WASHINGTON -- The House easily passed a bill Thursday that would suspend the program allowing Syrian and Iraqi refugees into the U.S. until key national security agencies certify they don't pose a security risk.
The vote was 289-137, with 47 Democrats joining 242 Republicans in favor of the bill, creating a majority that could override President Barack Obama's promised veto.
The high number of Democrats voting against the White House is a clear sign Obama is increasingly isolated in his position on refugees in light of the ISIS terrorist attacks on Paris.
House Democratic leaders say they did not "whip" the bill or pressure members to back the administration. House Minority Leader Nancy Pelosi told members before the meeting to essentially vote their conscience.
Two of Connecticut's all-Democratic, five-member House delegation are among 47 Democrats who helped pass Republican legislation establishing new rules for Syrian and Iraqi refugees trying to enter the country.
Reps. Joe Courtney and Jim Himes voted Thursday in favor of the bill, while Elizabeth Esty, John Larson and Rosa DeLauro all voted against the bill.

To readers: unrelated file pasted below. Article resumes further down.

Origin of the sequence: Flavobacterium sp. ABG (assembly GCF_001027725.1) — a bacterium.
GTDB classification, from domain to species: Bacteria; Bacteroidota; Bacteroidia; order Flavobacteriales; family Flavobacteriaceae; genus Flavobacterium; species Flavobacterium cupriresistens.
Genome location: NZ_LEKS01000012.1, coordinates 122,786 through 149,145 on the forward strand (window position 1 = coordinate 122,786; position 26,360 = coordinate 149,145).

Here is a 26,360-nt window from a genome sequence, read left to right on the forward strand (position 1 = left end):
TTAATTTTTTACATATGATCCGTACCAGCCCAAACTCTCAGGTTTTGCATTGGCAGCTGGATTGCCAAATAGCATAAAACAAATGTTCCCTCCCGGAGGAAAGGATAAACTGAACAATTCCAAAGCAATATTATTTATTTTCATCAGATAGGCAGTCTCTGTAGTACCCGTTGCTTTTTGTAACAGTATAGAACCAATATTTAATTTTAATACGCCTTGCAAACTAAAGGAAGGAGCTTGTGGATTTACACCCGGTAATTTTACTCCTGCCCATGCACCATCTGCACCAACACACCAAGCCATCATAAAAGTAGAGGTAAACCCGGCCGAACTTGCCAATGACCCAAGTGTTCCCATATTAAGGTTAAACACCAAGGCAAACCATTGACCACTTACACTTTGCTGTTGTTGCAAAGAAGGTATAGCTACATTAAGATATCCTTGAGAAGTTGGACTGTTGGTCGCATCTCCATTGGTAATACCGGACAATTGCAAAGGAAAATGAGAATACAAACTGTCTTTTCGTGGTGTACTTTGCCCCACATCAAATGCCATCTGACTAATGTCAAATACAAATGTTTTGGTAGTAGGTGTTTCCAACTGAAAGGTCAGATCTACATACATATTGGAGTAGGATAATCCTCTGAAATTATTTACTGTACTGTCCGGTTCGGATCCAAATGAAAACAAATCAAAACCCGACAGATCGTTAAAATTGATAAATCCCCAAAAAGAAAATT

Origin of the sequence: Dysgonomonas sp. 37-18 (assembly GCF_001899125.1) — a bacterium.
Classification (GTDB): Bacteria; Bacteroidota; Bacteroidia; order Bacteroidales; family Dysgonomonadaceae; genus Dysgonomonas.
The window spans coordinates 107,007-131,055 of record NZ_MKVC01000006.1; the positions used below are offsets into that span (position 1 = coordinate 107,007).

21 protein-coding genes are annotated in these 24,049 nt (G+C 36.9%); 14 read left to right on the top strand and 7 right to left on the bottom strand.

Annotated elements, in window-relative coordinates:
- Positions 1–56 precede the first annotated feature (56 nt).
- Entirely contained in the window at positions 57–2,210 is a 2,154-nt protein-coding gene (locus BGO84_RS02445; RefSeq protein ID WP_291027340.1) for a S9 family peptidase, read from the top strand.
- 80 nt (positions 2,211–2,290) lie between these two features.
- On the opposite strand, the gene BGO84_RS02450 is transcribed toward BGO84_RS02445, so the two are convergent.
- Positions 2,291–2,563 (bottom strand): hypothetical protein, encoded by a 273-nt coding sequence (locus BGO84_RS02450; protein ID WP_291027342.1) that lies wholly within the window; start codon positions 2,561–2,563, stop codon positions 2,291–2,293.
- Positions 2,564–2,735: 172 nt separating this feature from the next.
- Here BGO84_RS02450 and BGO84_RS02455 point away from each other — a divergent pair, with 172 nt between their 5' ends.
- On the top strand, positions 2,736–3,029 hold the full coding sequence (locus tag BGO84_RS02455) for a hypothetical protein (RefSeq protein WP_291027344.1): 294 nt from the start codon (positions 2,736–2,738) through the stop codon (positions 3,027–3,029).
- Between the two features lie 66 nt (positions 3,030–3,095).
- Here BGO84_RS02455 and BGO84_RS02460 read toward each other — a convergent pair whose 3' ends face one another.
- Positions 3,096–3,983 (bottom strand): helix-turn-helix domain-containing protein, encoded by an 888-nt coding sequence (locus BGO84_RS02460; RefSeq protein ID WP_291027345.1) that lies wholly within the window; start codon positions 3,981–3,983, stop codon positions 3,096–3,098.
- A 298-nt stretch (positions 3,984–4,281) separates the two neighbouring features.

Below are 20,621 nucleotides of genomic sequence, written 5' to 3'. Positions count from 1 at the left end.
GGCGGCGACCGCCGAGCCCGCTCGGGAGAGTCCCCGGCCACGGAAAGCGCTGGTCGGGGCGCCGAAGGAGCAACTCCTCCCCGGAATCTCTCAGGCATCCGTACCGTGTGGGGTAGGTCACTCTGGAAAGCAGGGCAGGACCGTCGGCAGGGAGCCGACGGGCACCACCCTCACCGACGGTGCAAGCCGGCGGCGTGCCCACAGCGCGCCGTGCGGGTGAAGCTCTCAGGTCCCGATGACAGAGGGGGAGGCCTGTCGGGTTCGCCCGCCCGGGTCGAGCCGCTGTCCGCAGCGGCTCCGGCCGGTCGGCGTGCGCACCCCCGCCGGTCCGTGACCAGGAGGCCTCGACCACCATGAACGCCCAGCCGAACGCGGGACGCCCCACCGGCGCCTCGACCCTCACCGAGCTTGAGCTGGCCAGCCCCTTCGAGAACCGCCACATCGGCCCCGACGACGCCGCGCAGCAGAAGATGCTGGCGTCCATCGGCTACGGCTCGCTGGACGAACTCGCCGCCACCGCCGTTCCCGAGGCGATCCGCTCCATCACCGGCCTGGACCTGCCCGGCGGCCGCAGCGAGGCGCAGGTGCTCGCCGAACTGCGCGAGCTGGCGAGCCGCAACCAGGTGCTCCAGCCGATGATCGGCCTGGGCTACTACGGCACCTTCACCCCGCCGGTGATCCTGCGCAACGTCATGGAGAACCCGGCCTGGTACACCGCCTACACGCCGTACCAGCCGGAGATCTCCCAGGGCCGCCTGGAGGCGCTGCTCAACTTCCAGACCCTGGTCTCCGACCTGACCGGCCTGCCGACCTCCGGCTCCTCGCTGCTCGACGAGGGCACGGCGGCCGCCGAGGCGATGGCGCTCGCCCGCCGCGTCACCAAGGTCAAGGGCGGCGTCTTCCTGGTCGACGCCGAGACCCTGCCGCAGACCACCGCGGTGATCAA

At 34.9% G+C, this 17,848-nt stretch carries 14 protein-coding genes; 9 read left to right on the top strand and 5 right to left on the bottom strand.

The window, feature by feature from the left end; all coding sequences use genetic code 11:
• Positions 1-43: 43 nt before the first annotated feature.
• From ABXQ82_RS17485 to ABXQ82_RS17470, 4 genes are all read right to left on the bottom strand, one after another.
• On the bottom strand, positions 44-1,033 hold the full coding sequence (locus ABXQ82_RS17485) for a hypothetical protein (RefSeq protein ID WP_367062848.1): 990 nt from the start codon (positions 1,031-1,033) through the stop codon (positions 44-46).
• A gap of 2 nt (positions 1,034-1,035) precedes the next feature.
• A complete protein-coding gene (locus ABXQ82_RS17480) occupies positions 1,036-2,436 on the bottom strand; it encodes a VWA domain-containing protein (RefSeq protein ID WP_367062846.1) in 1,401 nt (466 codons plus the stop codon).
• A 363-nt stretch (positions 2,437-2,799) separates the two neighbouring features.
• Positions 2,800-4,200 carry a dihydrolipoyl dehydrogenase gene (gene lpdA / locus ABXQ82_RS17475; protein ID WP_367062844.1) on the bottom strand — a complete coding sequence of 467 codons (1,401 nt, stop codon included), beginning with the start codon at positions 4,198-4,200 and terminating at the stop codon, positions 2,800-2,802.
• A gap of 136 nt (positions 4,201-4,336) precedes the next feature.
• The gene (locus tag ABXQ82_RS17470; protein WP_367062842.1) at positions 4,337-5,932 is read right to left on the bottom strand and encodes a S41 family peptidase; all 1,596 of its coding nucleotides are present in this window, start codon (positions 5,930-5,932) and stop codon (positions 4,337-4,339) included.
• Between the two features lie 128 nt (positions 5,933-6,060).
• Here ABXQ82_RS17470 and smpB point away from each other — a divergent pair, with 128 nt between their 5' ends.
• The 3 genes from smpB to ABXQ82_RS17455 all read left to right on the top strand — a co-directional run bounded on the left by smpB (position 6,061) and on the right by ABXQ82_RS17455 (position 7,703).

During his trip abroad this week, Obama has offered a forceful defense of the program and derided Republican opponents as being scared of "widows and orphans."
"We are not well served when, in response to a terrorist attack, we descend into fear and panic," Obama said in the Philippines on Wednesday.
FBI Director James Comey has expressed deep concerns about the bill, two U.S. officials tell CNN. Comey has told administration and congressional officials that the legislation would make it impossible to allow any refugees into the U.S., and could even affect the movements of travelers from about three dozen countries that are allowed easier travel to the U.S. under the visa waiver program, the officials say.
There are always risks in allowing any foreigners into the U.S., Comey told the officials, adding that the FBI believes it has an effective process with intelligence and other agencies to conduct vetting of refugees.
The bill would require the FBI to conduct background checks on anyone from Syria or Iraq hoping to enter the U.S.
Senate Minority Leader Harry Reid said on Thursday that when the Senate takes up the bill Democrats will attempt to block it.
Reid's language suggested Democrats will use the power of their 46 seats to block the House bill from getting the 60 votes it would need to clear procedural hurdles in the Senate.
Senate Democrats told reporters they support two measures that would respond to the Paris attacks. One would prevent people who have been to Syria or Iraq in the last five years from entering the United States through the visa waiver program. The second would prevent people on the terrorism watch list from buying guns or explosives, something currently allowed, the Democrats said.
Additional reporting from the Associated Press.